A tattoo of a skeleton holding a frying pan graces J.R. Bearden's arm, but it has nothing to do with Bearden's culinary career. He got the tattoo at 18 because he liked the imagery.
Now Catherine & Mary's sous chef, Bearden, 26, also sports a tattoo of a radish. It's an homage to chef Frank Lee, whom he worked with at Slightly North of Broad in Charleston. "I think we talked for an hour about how cool the radish is — this vegetable that's not for everyone but just a small, burst of flavor," he says.
Working as garde manger under Kevin Rathbun at Rathbun's in his hometown of Atlanta was Bearden's first job in a fine dining restaurant. "That was when it started to click that I think I might be kind of okay at this. I was working with things that I've never seen or heard of. And I don't think I would have gotten that experience working in a more conventional or traditional restaurant. I think that was the first time I tasted fish sauce."
- J.R. Bearden, sous chef at Catherine & Mary’s.
Two years later, Bearden was in Charleston working with Lee. "He is the catalyst for that type of hyper-seasonal, low-country cooking, and his passion is just contagious."
Later, Bearden worked with chef Mike Lata at The Ordinary. "He is the epitome of the term 'chef.' The way he approaches his profession and flavors and every plate that we use in his kitchens at The Ordinary and FIG are on the next level standard that I hadn't been a part of up to that point."
Bearden then worked under executive chef Kyle Jacovino at The Florence, a Hugh Acheson restaurant in Savannah "dedicated to this kind of seasonal cooking with a sense of place ... and using honest and genuine techniques."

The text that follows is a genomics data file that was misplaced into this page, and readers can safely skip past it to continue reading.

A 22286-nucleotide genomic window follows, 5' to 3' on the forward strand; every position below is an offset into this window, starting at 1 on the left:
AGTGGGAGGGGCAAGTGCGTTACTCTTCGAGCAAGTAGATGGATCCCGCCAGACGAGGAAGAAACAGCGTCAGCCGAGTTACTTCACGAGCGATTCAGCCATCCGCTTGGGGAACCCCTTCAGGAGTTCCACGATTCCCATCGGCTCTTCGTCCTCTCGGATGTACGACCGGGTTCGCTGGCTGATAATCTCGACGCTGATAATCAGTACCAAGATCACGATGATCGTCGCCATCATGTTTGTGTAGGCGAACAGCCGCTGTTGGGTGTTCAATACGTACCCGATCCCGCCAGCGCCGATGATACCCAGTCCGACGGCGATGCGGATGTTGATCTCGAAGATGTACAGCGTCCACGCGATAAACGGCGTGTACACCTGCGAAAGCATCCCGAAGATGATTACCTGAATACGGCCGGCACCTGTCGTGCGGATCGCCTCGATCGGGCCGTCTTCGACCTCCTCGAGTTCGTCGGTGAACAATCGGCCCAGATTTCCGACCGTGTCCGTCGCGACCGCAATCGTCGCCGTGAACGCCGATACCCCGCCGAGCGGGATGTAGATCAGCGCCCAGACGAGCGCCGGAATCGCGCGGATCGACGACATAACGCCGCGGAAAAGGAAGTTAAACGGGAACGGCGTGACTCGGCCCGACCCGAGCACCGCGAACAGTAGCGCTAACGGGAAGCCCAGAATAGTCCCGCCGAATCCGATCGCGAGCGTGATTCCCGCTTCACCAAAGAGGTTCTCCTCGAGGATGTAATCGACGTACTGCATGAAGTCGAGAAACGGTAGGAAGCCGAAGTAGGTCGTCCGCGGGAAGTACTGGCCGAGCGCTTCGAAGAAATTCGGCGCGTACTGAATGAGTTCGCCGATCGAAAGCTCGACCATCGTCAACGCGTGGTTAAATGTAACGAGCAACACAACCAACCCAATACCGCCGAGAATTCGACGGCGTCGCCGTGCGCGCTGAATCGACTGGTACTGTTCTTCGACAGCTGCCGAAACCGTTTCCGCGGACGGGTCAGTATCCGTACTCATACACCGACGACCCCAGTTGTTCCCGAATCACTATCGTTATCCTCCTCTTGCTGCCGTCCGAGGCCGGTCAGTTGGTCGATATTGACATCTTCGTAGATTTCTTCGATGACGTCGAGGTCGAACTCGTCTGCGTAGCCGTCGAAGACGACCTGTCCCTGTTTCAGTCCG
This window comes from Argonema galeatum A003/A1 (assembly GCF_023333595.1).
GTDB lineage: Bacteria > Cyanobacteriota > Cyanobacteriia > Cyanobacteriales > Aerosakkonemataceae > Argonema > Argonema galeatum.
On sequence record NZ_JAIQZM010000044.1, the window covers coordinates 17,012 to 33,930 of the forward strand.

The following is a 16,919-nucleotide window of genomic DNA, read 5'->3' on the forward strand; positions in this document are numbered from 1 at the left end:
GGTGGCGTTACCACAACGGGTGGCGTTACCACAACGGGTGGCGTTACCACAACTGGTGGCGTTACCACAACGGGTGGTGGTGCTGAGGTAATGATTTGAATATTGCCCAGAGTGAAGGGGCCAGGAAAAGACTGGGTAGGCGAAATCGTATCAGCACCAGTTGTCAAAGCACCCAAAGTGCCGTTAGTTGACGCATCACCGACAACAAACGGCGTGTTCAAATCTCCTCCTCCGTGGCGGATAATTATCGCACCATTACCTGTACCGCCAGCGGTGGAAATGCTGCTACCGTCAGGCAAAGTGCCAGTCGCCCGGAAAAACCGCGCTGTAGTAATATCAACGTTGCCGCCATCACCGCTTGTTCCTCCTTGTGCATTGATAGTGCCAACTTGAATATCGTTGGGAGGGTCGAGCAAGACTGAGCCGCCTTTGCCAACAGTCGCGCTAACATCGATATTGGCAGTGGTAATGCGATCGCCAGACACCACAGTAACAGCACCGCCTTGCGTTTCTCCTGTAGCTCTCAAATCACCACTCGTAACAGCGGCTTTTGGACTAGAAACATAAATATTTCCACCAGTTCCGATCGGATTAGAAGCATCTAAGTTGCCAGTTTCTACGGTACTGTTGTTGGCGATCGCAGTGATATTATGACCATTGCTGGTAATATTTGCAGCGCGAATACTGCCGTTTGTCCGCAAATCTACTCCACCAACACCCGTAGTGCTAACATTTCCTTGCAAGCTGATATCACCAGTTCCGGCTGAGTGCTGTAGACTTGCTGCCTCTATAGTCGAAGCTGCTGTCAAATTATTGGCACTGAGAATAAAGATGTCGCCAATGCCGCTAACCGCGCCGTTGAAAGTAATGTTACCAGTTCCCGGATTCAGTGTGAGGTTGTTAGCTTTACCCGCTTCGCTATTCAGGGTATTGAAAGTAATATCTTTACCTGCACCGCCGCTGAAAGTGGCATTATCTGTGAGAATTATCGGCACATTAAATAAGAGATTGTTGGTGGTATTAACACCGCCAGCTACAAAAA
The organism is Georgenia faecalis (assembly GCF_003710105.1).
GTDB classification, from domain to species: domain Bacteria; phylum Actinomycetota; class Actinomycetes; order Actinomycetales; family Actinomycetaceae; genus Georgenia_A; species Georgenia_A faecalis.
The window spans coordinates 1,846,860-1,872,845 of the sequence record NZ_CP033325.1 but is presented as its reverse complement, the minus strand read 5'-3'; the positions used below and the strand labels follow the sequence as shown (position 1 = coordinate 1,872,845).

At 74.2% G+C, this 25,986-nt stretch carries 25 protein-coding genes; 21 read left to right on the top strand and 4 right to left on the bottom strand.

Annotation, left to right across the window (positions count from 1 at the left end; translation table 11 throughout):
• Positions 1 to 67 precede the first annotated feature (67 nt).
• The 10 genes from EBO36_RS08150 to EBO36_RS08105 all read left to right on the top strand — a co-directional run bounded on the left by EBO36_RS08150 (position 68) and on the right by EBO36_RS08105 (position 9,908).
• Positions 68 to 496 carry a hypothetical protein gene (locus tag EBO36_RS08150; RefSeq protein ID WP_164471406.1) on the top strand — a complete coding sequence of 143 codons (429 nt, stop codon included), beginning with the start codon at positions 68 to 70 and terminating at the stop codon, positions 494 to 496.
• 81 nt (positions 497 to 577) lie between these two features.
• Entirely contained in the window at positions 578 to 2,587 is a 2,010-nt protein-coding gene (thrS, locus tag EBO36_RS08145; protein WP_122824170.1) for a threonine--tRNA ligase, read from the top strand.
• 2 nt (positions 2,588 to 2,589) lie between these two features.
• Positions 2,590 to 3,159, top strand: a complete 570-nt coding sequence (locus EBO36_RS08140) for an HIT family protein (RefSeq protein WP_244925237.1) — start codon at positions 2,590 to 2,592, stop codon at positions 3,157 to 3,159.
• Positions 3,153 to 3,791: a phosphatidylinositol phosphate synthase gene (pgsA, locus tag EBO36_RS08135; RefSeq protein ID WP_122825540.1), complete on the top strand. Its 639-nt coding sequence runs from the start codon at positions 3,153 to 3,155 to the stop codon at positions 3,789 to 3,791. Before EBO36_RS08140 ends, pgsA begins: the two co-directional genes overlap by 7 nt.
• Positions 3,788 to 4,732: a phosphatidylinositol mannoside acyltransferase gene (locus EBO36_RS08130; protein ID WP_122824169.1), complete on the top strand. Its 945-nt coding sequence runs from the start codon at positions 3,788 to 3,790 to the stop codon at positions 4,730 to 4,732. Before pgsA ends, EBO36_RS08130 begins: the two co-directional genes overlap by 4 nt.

Bearden met his future wife, Kelly, who was pastry chef at The Grey, and they moved to New Orleans, where he got a job at Kenton's working under executive chef Kyle Knall. "I liked his approach to American cooking. Seeing him build plates confidently that were delicious was really inspiring to me."
While at Kenton's, Bearden learned to "try not to hide behind techniques. Just present food as it's best served. Just understand where the food was coming from and how best to present it as lovingly crafted as the person who's growing it."
Because of his "subliminal kind of quest to work for the best chefs possible," Bearden went to work at Josephine Estelle, a New Orleans restaurant owned by Memphis chefs/restaurateurs Andy Ticer and Michael Hudman. "The desire to create the best possible iteration of a raw product is something that really got me going there."
Ticer and Hudman asked Bearden to help open Catherine & Mary's. "You get to the point where you can kind of pick and choose your mentors as you get further along in your career as a chef. By that point, I made the decision that I'm choosing Andy and Michael to mentor me."
Bearden began creating his own style of cooking. "I just took a combination of all those experiences I had in these different cities and working with different chefs. I think I just started to figure out what I like. What I focus on most now is just very bright and clean flavors."
He loves the collaboration in the kitchen among himself, chef de cuisine Ryan Jenniges, and John Utley. "We brainstorm together. We kind of push each other in a direction of a dish, and then it's a culmination of effort. We take cues from the cooks and what they're interested in. If they don't like an ingredient, then we scale it back and we start over. We just want everyone engaged with every plate. And have a connection to every plate."
Catherine & Mary's is at 272 South Main in the Chisca; (901) 254-8600.